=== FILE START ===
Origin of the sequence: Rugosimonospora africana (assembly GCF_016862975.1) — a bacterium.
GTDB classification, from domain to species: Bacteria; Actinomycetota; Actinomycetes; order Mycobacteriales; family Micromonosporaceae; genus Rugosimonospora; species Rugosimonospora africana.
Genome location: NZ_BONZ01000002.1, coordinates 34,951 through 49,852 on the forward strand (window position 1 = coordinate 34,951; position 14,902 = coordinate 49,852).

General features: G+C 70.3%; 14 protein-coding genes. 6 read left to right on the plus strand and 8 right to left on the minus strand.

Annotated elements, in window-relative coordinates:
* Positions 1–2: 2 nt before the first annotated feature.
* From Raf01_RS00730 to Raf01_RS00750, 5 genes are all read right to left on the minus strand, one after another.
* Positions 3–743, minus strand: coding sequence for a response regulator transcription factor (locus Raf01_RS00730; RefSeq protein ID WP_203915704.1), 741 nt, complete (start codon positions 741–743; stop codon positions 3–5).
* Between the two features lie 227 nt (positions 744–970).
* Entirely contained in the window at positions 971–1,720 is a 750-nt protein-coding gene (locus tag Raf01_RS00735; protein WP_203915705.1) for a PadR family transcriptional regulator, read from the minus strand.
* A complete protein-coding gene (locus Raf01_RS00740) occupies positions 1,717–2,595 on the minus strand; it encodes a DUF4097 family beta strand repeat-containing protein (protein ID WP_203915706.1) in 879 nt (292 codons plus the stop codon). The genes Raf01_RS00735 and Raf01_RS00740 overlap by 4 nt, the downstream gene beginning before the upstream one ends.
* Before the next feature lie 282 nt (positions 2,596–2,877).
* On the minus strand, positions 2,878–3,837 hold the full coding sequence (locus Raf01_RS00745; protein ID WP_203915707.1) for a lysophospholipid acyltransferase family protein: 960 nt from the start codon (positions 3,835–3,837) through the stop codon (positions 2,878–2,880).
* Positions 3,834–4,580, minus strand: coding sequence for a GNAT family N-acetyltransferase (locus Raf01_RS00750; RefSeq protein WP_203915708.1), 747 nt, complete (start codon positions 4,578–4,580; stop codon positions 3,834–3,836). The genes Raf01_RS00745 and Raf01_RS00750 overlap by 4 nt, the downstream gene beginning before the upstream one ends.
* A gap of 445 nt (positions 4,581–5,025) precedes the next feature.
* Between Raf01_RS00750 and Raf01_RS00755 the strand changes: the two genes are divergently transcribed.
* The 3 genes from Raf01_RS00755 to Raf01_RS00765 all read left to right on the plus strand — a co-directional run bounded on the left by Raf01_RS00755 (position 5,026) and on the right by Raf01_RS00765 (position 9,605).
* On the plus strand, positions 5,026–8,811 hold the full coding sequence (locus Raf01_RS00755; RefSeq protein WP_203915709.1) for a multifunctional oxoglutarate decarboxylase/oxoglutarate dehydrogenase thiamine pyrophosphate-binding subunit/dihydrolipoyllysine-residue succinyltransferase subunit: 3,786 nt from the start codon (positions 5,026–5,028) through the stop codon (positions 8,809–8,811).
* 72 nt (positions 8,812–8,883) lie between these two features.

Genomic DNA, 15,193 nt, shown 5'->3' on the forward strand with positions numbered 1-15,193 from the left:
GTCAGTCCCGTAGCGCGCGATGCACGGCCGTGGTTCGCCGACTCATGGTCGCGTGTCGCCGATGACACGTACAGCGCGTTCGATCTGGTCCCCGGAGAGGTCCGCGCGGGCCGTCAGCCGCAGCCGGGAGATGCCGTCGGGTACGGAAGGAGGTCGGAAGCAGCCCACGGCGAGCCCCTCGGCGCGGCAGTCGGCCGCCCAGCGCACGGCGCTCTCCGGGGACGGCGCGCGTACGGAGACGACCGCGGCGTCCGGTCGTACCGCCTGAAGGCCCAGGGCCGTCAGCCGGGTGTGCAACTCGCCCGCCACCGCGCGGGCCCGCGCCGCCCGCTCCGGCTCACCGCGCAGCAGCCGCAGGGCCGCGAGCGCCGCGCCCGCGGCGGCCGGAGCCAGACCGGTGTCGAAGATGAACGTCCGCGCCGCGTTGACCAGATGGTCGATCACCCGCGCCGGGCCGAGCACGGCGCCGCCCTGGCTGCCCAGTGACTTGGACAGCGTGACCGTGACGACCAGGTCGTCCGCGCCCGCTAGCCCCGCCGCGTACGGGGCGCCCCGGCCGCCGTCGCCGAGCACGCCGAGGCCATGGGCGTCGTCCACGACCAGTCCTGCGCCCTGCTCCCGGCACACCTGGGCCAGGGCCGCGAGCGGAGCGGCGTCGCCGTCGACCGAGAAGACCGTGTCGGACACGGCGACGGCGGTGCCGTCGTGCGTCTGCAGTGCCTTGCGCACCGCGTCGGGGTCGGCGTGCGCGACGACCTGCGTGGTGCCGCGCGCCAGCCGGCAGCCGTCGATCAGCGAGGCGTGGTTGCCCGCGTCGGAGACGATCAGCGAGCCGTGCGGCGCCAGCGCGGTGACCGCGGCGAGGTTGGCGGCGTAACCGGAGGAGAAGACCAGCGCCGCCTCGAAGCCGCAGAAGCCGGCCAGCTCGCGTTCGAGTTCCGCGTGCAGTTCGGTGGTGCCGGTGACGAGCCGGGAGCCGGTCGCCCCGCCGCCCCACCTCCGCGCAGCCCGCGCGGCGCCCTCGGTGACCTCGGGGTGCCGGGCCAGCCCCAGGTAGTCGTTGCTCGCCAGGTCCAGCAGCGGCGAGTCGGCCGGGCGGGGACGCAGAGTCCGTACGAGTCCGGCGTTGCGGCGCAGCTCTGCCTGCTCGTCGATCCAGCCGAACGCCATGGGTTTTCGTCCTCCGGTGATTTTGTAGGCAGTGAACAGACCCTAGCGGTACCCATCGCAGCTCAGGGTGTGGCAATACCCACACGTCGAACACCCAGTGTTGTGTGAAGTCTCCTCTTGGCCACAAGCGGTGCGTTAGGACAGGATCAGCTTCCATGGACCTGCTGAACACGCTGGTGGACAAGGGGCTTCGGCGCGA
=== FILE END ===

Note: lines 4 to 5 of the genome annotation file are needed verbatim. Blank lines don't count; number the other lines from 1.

General features: G+C 70.3%; 14 protein-coding genes. 6 read left to right on the plus strand and 8 right to left on the minus strand.

Annotated elements, in window-relative coordinates: